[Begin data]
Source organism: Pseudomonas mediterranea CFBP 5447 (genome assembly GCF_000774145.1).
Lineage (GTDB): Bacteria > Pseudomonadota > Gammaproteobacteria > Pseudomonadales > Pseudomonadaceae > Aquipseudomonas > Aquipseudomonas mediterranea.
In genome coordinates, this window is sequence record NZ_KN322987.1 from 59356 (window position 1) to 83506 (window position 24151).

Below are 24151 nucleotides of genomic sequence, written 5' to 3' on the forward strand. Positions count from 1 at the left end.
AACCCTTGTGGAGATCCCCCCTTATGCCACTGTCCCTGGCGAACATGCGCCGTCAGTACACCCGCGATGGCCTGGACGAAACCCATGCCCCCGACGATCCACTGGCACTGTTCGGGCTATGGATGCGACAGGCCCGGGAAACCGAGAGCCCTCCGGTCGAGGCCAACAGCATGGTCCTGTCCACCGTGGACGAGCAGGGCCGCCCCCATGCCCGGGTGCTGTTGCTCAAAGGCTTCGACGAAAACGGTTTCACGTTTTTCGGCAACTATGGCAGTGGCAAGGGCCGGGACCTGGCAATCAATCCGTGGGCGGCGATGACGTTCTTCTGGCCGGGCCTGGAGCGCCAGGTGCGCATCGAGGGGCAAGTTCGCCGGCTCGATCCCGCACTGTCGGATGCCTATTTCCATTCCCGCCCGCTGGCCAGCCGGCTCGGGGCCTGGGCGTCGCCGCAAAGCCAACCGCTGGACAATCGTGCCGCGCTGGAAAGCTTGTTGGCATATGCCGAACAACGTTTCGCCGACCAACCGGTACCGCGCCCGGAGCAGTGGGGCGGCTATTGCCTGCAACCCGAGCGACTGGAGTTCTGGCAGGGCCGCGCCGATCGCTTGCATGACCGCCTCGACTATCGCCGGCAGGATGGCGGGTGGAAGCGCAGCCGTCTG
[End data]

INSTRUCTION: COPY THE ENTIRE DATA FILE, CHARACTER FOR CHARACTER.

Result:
Source organism: Pseudomonas mediterranea CFBP 5447 (genome assembly GCF_000774145.1).
Lineage (GTDB): Bacteria > Pseudomonadota > Gammaproteobacteria > Pseudomonadales > Pseudomonadaceae > Aquipseudomonas > Aquipseudomonas mediterranea.
In genome coordinates, this window is sequence record NZ_KN322987.1 from 59356 (window position 1) to 83506 (window position 24151).

Below are 24151 nucleotides of genomic sequence, written 5' to 3' on the forward strand. Positions count from 1 at the left end.
AACCCTTGTGGAGATCCCCCCTTATGCCACTGTCCCTGGCGAACATGCGCCGTCAGTACACCCGCGATGGCCTGGACGAAACCCATGCCCCCGACGATCCACTGGCACTGTTCGGGCTATGGATGCGACAGGCCCGGGAAACCGAGAGCCCTCCGGTCGAGGCCAACAGCATGGTCCTGTCCACCGTGGACGAGCAGGGCCGCCCCCATGCCCGGGTGCTGTTGCTCAAAGGCTTCGACGAAAACGGTTTCACGTTTTTCGGCAACTATGGCAGTGGCAAGGGCCGGGACCTGGCAATCAATCCGTGGGCGGCGATGACGTTCTTCTGGCCGGGCCTGGAGCGCCAGGTGCGCATCGAGGGGCAAGTTCGCCGGCTCGATCCCGCACTGTCGGATGCCTATTTCCATTCCCGCCCGCTGGCCAGCCGGCTCGGGGCCTGGGCGTCGCCGCAAAGCCAACCGCTGGACAATCGTGCCGCGCTGGAAAGCTTGTTGGCATATGCCGAACAACGTTTCGCCGACCAACCGGTACCGCGCCCGGAGCAGTGGGGCGGCTATTGCCTGCAACCCGAGCGACTGGAGTTCTGGCAGGGCCGCGCCGATCGCTTGCATGACCGCCTCGACTATCGCCGGCAGGATGGCGGGTGGAAGCGCAGCCGTCTG